The New York Islanders were hardly their division leading self on Saturday night. After an emotional, hard fought 6-3 win the night before, coach Jack Capuano ill-advisedly put back Jaroslav Halak in net for a second night in a row. A tired goalie behind a tired defense that already averaged a 75.4% penalty kill success rate lead to what was. Don’t expect Tomas Plekanec to roll out 4 point games on a regular basis and above all, don’t expect David Desharnais sniping from the dot regularly. Although the goal might entice him to shoot more, which is good news for everyone.
The Canadiens weren’t just schedule-lucky. The defense played a solid game before relaxing in the third with a 4 goal lead. Nathan Beaulieu was the silent hero of that game, playing what just might be the best defensive game of his career so far. Jiri Sekac got some power play time and did well. He parked himself in front of the net, using his 6’2 frame to screen Jaroslav Halak. A technique that proved successful right away when P.K. Subban blasted his cannon off the point for a power play goal at 18:04 of the first period. Looks like Sekac might earn his slice of the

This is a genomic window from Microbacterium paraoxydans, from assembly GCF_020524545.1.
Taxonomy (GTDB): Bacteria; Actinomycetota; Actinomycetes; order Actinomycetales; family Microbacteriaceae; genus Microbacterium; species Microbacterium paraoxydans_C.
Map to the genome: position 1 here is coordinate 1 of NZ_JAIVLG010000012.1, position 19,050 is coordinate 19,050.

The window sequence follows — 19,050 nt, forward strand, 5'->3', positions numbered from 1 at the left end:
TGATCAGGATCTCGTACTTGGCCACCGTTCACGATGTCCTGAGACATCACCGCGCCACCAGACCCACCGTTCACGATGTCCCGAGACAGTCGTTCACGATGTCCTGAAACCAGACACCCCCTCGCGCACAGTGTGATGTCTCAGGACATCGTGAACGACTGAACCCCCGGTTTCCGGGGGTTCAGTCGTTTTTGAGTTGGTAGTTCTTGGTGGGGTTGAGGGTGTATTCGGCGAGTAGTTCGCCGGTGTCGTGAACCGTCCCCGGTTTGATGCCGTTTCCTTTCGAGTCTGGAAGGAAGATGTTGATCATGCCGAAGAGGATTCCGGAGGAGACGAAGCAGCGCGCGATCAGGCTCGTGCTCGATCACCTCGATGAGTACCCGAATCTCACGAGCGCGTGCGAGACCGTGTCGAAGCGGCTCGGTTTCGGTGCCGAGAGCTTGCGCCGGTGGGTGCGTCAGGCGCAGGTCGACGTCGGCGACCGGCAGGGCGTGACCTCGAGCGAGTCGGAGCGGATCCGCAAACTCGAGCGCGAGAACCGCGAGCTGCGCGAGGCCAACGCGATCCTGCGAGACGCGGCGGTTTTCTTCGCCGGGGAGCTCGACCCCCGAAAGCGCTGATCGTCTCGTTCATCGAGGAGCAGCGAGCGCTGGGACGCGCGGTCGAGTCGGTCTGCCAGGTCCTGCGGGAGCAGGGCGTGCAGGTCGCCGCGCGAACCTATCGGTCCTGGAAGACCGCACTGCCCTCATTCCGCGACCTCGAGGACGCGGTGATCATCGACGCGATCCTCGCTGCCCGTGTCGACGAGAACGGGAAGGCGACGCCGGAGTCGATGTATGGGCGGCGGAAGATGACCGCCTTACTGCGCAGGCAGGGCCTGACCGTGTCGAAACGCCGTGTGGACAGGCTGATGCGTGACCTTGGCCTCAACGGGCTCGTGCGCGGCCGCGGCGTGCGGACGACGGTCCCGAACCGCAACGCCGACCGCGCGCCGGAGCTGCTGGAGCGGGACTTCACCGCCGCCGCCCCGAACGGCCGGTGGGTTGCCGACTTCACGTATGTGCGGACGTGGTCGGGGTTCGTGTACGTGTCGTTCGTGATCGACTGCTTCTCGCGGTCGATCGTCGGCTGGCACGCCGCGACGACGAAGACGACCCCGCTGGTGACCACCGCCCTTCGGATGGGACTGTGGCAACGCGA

pie cake on the power play in games to come.
Habs Get Another Chance to Prove Themselves
Now the Nashville Predators are rolling into town. Coming off a loss against the Detroit Red Wings on Saturday, the Nashville Predators are the only team to yet lose 2 games in a row this season. It will be the Canadiens’ challenge to put an end to that sequence. Another trend the Habs would like to reverse is how sloppy they are playing against the league’s top teams on home ice. This season, Montreal has lost 5-0 against the Chicago Blackhawks, 4-0 against the Pittsburgh Penguins, 2-1 against the Anaheim Ducks, 4-2 against the Tampa Bay Lightning, and 2-1 again against Pittsburgh.